WARNING: Not all faculty exercise this prerogative. The fact that you didn't attend doesn't guarantee that your professor dropped you from the course. Students must take the responsibility for dropping a course by using the telephone registration system if they wish to avoid an E or U in that course.
Lack of Prerequisite(s)
Students may be deregistered who lack the prerequisite(s) of the course at any time within the term or quarter the course is being taught. The Registrar will assign students who have been deregistered after the program adjustment period a grade of W for the course.
Transfer of Credit After Matriculation
Since not all courses are acceptable for transfer credit, students wishing to take courses at other institutions for credit toward the degree at this University should have prior approval in writing from their academic advisers. Such written approval must be filed with The Registrar's Office, and an official transcript of work satisfactorily completed at the other institution(s) must be received by that office before credit will be awarded. A maximum of 64 transfer credits from two-year colleges or schools may be applied toward the baccalaureate degree requirements.
Full-Time, Part-Time Defined
A student registered for a minimum of 12 credits within the semester is classified as a full-time student. Students registered for fewer than 12 credits are classified as part-time students for the semester.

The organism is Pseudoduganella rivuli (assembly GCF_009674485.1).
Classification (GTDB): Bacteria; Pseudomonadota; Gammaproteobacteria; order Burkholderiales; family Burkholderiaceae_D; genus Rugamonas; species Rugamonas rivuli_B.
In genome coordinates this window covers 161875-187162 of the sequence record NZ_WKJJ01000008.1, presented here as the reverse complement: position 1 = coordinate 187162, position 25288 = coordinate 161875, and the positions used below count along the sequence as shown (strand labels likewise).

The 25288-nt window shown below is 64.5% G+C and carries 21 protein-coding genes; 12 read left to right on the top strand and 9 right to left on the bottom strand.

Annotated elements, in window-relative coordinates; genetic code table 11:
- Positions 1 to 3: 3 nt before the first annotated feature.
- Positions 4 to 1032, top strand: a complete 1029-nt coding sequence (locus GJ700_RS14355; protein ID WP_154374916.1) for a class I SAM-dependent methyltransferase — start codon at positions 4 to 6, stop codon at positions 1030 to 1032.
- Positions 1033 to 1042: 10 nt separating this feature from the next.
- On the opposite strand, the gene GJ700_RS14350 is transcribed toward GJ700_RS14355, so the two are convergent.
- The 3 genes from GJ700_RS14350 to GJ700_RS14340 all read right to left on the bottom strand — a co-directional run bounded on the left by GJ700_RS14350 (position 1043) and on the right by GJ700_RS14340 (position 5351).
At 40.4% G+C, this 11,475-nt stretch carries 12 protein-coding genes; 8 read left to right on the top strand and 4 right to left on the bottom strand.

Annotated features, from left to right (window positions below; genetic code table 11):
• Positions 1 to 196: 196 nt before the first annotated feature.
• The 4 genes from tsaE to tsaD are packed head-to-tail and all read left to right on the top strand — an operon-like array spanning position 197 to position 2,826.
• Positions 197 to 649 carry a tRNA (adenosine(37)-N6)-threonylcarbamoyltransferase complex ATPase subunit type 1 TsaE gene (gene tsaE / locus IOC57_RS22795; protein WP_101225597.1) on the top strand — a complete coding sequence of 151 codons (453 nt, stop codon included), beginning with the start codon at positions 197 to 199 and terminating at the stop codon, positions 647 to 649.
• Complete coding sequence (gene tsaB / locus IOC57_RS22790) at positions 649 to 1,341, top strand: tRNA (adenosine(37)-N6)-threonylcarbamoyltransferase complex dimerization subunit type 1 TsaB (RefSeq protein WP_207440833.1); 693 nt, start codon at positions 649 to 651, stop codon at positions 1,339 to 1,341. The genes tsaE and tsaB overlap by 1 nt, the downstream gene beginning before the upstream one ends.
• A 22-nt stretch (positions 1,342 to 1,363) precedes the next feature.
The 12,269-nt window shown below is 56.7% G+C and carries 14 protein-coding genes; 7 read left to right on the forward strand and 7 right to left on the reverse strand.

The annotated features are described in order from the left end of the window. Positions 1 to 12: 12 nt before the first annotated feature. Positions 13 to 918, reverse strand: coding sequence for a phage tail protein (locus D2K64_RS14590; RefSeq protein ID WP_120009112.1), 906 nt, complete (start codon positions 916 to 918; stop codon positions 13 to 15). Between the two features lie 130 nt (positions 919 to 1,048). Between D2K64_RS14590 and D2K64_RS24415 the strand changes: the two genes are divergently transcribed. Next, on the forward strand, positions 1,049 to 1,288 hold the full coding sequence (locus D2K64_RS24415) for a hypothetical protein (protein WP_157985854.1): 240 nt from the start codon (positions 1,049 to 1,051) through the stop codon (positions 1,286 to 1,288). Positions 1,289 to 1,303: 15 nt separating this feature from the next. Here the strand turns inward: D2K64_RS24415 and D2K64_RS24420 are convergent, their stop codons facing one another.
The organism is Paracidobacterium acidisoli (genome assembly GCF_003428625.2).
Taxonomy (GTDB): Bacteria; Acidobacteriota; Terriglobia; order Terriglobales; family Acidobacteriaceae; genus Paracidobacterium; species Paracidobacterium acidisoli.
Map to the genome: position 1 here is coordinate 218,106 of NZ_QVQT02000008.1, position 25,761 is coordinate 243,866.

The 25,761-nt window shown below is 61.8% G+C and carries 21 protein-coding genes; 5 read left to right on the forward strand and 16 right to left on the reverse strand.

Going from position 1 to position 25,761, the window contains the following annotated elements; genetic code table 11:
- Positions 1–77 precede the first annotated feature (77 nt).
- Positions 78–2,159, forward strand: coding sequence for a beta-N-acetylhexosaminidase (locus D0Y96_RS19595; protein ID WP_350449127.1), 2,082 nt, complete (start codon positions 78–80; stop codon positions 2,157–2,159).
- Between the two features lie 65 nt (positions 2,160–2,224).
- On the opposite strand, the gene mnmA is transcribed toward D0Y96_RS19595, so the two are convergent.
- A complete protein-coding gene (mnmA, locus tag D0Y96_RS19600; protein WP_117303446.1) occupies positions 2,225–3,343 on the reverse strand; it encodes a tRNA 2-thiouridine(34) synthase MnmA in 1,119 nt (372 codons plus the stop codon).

A normal semester load is 15 credits. The maximum number of credits for which a student registers in a semester is an individual matter. The maximum credit load for a student in a given semester is determined with the advice and consent of that student's academic adviser. It is incumbent upon students to present a rationale to their academic adviser for registration for more than 15 credits.
No undergraduate may register for more than 19 credits.
The Office of the Dean of Undergraduate Studies (LC 30) may authorize students to register for more than 19 credits. Students must present compelling academic justification and have the approval of their academic adviser or major department for a request to exceed 19 credits to be considered.